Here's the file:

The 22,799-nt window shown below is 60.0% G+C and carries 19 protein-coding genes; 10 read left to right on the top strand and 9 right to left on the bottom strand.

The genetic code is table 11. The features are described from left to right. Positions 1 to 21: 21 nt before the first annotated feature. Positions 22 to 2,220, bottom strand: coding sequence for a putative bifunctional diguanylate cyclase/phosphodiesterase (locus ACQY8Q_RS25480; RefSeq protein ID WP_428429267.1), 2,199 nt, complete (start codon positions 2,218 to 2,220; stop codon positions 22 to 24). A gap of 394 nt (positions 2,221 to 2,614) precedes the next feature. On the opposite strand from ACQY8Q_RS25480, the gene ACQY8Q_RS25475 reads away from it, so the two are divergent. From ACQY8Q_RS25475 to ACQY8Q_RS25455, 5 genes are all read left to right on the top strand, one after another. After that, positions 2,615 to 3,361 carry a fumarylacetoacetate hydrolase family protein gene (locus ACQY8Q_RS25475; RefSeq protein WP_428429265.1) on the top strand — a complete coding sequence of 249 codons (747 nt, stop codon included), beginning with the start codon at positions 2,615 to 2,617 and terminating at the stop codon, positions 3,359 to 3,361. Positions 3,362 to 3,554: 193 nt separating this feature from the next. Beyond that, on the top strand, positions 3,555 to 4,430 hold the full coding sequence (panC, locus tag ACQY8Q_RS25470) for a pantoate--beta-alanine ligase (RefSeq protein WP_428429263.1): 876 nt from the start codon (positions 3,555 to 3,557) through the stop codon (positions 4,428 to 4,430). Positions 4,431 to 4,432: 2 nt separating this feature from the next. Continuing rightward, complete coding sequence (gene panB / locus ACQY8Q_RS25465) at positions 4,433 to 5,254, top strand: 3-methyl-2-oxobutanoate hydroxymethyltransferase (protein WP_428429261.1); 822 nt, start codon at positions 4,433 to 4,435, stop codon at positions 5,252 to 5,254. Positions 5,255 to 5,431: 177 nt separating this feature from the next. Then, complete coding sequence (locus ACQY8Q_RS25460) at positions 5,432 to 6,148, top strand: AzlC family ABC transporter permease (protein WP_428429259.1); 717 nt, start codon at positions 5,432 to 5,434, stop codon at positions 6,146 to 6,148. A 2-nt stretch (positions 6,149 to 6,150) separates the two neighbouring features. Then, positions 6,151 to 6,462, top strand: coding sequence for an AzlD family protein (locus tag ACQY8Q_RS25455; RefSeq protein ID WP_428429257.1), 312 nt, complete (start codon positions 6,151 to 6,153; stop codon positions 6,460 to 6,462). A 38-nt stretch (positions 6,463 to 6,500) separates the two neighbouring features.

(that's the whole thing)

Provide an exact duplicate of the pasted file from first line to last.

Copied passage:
The 22,799-nt window shown below is 60.0% G+C and carries 19 protein-coding genes; 10 read left to right on the top strand and 9 right to left on the bottom strand.

The genetic code is table 11. The features are described from left to right. Positions 1 to 21: 21 nt before the first annotated feature. Positions 22 to 2,220, bottom strand: coding sequence for a putative bifunctional diguanylate cyclase/phosphodiesterase (locus ACQY8Q_RS25480; RefSeq protein ID WP_428429267.1), 2,199 nt, complete (start codon positions 2,218 to 2,220; stop codon positions 22 to 24). A gap of 394 nt (positions 2,221 to 2,614) precedes the next feature. On the opposite strand from ACQY8Q_RS25480, the gene ACQY8Q_RS25475 reads away from it, so the two are divergent. From ACQY8Q_RS25475 to ACQY8Q_RS25455, 5 genes are all read left to right on the top strand, one after another. After that, positions 2,615 to 3,361 carry a fumarylacetoacetate hydrolase family protein gene (locus ACQY8Q_RS25475; RefSeq protein WP_428429265.1) on the top strand — a complete coding sequence of 249 codons (747 nt, stop codon included), beginning with the start codon at positions 2,615 to 2,617 and terminating at the stop codon, positions 3,359 to 3,361. Positions 3,362 to 3,554: 193 nt separating this feature from the next. Beyond that, on the top strand, positions 3,555 to 4,430 hold the full coding sequence (panC, locus tag ACQY8Q_RS25470) for a pantoate--beta-alanine ligase (RefSeq protein WP_428429263.1): 876 nt from the start codon (positions 3,555 to 3,557) through the stop codon (positions 4,428 to 4,430). Positions 4,431 to 4,432: 2 nt separating this feature from the next. Continuing rightward, complete coding sequence (gene panB / locus ACQY8Q_RS25465) at positions 4,433 to 5,254, top strand: 3-methyl-2-oxobutanoate hydroxymethyltransferase (protein WP_428429261.1); 822 nt, start codon at positions 4,433 to 4,435, stop codon at positions 5,252 to 5,254. Positions 5,255 to 5,431: 177 nt separating this feature from the next. Then, complete coding sequence (locus ACQY8Q_RS25460) at positions 5,432 to 6,148, top strand: AzlC family ABC transporter permease (protein WP_428429259.1); 717 nt, start codon at positions 5,432 to 5,434, stop codon at positions 6,146 to 6,148. A 2-nt stretch (positions 6,149 to 6,150) separates the two neighbouring features. Then, positions 6,151 to 6,462, top strand: coding sequence for an AzlD family protein (locus tag ACQY8Q_RS25455; RefSeq protein ID WP_428429257.1), 312 nt, complete (start codon positions 6,151 to 6,153; stop codon positions 6,460 to 6,462). A 38-nt stretch (positions 6,463 to 6,500) separates the two neighbouring features.